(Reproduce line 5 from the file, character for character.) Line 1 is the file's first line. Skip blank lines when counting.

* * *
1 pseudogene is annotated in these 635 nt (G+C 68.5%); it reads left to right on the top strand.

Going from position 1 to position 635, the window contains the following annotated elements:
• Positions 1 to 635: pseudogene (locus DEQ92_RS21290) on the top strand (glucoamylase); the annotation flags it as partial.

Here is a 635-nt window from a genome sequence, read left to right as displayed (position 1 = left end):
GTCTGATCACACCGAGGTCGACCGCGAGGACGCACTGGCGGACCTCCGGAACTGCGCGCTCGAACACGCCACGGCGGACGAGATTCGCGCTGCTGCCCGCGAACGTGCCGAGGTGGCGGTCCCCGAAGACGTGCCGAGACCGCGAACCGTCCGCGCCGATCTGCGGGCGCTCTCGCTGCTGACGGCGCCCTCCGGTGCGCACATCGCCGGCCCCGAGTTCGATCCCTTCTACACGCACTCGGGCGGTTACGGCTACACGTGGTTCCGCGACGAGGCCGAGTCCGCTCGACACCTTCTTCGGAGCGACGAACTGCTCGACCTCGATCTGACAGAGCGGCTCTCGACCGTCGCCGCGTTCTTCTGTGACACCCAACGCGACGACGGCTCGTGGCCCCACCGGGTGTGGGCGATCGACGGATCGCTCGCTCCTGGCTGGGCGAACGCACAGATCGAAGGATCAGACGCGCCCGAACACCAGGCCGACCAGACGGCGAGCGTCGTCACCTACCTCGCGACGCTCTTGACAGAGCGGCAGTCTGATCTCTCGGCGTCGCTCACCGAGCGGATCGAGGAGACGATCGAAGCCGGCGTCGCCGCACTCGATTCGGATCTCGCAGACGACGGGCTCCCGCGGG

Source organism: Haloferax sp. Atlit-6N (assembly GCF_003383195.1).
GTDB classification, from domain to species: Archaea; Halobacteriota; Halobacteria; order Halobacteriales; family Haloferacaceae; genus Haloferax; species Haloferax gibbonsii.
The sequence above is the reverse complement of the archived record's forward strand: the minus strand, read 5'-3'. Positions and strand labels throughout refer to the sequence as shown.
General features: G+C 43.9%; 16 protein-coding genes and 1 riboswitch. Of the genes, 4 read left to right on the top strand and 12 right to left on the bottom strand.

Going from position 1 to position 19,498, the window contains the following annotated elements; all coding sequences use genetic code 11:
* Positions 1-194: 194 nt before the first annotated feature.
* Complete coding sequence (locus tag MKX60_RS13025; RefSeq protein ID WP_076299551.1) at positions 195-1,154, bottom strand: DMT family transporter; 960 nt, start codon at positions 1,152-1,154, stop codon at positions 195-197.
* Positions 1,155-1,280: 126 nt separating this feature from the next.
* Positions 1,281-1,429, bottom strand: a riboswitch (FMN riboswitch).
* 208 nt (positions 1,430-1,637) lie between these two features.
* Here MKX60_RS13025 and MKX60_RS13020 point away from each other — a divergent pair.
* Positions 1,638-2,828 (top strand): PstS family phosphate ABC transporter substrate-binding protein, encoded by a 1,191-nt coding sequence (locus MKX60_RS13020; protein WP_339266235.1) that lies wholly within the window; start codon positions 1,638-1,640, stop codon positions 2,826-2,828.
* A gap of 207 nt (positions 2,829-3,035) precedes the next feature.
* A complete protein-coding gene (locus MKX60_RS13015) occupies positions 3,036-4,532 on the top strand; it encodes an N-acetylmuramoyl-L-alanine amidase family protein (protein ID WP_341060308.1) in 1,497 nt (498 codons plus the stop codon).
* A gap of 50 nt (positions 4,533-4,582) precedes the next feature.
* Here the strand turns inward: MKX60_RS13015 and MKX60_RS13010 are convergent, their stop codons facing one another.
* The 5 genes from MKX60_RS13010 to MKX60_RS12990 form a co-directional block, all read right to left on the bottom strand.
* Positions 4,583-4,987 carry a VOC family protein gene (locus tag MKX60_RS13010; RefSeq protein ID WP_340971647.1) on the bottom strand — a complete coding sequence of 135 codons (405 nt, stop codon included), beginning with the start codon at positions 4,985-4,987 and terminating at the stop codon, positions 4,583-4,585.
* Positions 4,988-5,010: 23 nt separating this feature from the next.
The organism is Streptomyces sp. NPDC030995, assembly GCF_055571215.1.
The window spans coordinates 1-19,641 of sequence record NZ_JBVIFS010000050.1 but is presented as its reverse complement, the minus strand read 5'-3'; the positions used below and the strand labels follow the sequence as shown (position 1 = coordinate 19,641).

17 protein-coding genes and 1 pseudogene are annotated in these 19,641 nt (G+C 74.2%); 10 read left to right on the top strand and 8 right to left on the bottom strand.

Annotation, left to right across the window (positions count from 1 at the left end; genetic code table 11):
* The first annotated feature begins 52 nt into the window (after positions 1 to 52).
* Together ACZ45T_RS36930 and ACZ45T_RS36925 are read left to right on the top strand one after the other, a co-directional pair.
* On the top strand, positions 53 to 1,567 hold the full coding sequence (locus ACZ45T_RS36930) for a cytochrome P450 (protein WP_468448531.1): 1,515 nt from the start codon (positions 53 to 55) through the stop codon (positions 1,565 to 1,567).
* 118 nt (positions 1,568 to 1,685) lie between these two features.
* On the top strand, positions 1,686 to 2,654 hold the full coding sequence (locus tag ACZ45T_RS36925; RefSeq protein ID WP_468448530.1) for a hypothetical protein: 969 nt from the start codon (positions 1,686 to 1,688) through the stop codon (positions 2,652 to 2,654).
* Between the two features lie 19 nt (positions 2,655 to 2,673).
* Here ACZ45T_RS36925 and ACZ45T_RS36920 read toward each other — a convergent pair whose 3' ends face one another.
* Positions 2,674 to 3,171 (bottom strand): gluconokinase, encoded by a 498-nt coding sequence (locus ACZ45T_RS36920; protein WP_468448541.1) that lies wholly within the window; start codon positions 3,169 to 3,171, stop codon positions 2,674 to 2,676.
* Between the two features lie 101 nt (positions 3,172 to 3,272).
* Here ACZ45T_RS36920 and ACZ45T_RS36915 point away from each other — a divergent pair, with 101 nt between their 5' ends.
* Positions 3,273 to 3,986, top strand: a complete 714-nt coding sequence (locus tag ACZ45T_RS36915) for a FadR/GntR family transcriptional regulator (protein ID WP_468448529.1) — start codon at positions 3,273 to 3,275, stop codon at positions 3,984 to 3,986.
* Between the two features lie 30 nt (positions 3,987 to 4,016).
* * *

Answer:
GTCTGATCACACCGAGGTCGACCGCGAGGACGCACTGGCGGACCTCCGGAACTGCGCGCTCGAACACGCCACGGCGGACGAGATTCGCGCTGCTGCCCGCGAACGTGCCGAGGTGGCGGTCCCCGAAGACGTGCCGAGACCGCGAACCGTCCGCGCCGATCTGCGGGCGCTCTCGCTGCTGACGGCGCCCTCCGGTGCGCACATCGCCGGCCCCGAGTTCGATCCCTTCTACACGCACTCGGGCGGTTACGGCTACACGTGGTTCCGCGACGAGGCCGAGTCCGCTCGACACCTTCTTCGGAGCGACGAACTGCTCGACCTCGATCTGACAGAGCGGCTCTCGACCGTCGCCGCGTTCTTCTGTGACACCCAACGCGACGACGGCTCGTGGCCCCACCGGGTGTGGGCGATCGACGGATCGCTCGCTCCTGGCTGGGCGAACGCACAGATCGAAGGATCAGACGCGCCCGAACACCAGGCCGACCAGACGGCGAGCGTCGTCACCTACCTCGCGACGCTCTTGACAGAGCGGCAGTCTGATCTCTCGGCGTCGCTCACCGAGCGGATCGAGGAGACGATCGAAGCCGGCGTCGCCGCACTCGATTCGGATCTCGCAGACGACGGGCTCCCGCGGG